The US have deployed strategic bombers to the Korean Peninsula to participate in joint mock air raids with South Korea's military in preparation for a possible conflict with North Korea.

In past weeks the relationship between Washington and Pyongyang has deteriorated with joint US-South Korea military drills being met with rocket launches from the North.

On Wednesday (22 March) the US and South Korean troops simulated crisis operations with the US bomber reportedly leaving from the Andersen Air Force Base in Guam, then performing training exercises with Japanese F-15J fighters.

South Korean F-15K and KF-16 fighter jets flew alongside a US Air Force's B-1B strategic bomber in South Korea's Air Defence Identification Zone.

On the same day, it was reported that a North Korean missile appeared to have exploded just just moments after it was launched near the city of Wonsan, on the North's east coast, according to commander Dave Benham, a spokesman for the US Pacific Command.

The drills known as 'Foal Eagle' have angered Pyongyang which considers the operations as provocations.

North Korea Kim Jong-un missiles
7 March 2017: North Korean leader Kim Jong-un acknowledges the applause as he supervises the launch of ballistic rockets KCNA/Reuters

The US Navy's USS Columbus nuclear submarine, which specialises in "undersea warfare", has also been taking part in the drills as well as the USS Carl Vinson aircraft carrier.

North and South Korea remain technically in a state of war since the Korean War ended in stalemate in 1953. It was reported that earlier this month that the nuclear-armed country launched a barrage of missiles near Japan.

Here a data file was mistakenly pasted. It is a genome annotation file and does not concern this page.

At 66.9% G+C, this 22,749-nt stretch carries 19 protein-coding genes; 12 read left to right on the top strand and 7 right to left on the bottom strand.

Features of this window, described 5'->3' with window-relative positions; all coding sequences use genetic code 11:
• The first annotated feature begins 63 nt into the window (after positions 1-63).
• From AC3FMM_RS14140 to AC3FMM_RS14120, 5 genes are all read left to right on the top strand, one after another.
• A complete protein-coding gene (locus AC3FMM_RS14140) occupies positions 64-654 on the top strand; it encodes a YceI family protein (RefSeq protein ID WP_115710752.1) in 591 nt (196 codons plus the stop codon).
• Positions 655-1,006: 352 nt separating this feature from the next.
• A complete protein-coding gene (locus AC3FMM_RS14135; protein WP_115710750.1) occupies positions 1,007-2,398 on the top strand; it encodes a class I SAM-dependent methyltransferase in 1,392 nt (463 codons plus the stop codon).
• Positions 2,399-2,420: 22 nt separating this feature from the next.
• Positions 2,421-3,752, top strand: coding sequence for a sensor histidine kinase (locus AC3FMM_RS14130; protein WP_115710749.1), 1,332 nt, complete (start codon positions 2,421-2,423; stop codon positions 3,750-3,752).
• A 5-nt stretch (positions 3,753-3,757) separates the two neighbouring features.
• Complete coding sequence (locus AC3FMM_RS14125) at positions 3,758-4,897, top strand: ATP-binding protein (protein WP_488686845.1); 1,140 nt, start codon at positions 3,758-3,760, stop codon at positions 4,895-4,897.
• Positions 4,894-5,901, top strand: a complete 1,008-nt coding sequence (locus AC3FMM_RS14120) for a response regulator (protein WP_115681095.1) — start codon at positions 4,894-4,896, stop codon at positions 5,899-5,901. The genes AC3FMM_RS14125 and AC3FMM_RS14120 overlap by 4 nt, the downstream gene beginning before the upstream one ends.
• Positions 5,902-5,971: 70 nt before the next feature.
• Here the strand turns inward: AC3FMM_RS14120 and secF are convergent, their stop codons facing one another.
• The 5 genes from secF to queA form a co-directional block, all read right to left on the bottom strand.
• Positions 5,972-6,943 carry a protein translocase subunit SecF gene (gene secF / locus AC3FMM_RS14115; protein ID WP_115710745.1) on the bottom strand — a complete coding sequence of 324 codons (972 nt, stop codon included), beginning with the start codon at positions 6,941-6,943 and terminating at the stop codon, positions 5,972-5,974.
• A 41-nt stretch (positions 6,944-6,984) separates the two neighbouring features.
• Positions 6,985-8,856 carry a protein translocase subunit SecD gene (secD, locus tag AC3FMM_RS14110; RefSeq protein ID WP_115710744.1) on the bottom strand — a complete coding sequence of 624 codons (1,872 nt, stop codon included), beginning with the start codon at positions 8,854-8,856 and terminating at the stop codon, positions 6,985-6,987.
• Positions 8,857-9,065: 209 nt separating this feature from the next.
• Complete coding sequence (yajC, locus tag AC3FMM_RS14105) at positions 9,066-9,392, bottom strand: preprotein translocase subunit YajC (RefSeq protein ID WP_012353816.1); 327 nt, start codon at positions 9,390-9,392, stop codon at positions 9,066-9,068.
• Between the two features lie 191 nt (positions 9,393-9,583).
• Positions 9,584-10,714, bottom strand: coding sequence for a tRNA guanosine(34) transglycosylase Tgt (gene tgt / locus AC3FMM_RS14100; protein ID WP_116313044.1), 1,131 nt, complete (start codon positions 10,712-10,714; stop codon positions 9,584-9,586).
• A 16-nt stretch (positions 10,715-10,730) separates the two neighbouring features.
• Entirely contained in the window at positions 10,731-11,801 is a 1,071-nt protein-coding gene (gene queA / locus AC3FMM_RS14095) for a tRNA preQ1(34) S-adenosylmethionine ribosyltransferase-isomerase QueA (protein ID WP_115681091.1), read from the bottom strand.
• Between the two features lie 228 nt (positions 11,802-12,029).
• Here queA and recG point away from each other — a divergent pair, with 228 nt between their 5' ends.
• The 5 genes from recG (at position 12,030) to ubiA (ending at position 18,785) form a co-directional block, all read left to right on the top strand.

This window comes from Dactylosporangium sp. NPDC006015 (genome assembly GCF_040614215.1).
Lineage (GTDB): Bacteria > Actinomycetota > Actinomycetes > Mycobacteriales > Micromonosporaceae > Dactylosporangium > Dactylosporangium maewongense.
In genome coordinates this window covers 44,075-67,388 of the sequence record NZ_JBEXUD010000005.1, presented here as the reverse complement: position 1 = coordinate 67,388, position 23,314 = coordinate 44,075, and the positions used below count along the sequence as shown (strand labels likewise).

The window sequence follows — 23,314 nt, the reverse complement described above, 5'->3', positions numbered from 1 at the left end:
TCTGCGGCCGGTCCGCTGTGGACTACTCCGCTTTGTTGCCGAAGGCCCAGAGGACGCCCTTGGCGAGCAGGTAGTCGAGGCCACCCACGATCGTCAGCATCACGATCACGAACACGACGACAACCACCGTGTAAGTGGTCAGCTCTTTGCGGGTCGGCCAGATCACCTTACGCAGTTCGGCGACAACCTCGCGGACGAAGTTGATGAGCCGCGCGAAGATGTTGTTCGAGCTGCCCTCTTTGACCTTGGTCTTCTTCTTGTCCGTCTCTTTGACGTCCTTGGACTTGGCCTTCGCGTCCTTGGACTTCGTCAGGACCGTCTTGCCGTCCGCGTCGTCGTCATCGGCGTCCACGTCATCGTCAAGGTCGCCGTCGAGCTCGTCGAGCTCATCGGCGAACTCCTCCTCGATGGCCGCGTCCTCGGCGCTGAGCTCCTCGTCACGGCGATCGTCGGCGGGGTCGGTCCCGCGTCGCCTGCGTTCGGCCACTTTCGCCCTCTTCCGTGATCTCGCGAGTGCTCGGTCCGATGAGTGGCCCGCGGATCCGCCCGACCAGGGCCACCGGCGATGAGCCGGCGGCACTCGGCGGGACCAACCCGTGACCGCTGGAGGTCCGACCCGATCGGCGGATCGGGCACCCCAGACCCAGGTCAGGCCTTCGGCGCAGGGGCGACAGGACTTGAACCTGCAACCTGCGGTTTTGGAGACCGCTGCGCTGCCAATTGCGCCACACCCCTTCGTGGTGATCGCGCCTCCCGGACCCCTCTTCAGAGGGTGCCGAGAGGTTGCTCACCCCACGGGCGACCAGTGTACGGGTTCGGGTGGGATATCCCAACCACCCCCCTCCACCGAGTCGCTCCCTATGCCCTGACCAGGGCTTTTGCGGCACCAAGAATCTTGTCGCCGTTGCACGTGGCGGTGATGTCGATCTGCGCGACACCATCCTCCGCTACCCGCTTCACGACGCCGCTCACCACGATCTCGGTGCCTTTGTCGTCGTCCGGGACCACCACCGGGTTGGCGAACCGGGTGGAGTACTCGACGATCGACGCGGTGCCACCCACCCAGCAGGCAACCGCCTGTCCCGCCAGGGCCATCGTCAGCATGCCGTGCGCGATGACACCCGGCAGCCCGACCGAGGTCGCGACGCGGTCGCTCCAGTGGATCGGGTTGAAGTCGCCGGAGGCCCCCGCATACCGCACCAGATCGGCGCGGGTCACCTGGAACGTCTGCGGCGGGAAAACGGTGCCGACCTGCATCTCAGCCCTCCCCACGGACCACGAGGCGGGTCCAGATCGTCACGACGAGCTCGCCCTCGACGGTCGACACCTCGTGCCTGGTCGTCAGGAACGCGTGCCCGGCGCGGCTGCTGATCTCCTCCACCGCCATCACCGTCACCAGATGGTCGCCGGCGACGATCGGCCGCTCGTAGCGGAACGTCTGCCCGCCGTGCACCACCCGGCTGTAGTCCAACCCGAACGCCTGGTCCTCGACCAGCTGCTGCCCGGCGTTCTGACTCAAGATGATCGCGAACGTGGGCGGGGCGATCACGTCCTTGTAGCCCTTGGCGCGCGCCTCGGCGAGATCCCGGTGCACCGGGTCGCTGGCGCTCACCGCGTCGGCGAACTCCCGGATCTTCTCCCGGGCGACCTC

Japan has repeatedly expressed concern over North Korea's behaviour and conducted its first-ever civilian air raid drills last week after the missiles were fired.

US South Korea joint military drills
Amphibious assault vehicles of the South Korean Marine Corps throw smoke bombs as they move to land on shore during a U.S.-South Korea joint landing operation drill in Pohang Kim Hong-Ji/Reuters file photo

In response to the war games, North Korean state-run website Uriminzokkiri released a video appearing to depict an attack on the USS Carl Vinson.

The crudely-made clip was uploaded to YouTube on Saturday (18 March) and showed the ship in crosshairs and in flames.

Before that US President Donald Trump had accused North Korean President Kim Jong-un of acting "very, very badly".

And on Friday (17 March) US Secretary of State Rex Tillerson warned the hermit nation that military action against North Korea is "an option on the table".

US bomber returns from South Korea
A US Air Force B-1B bomber lands Osan Air Base in Pyeongtaek, South Korea Reuters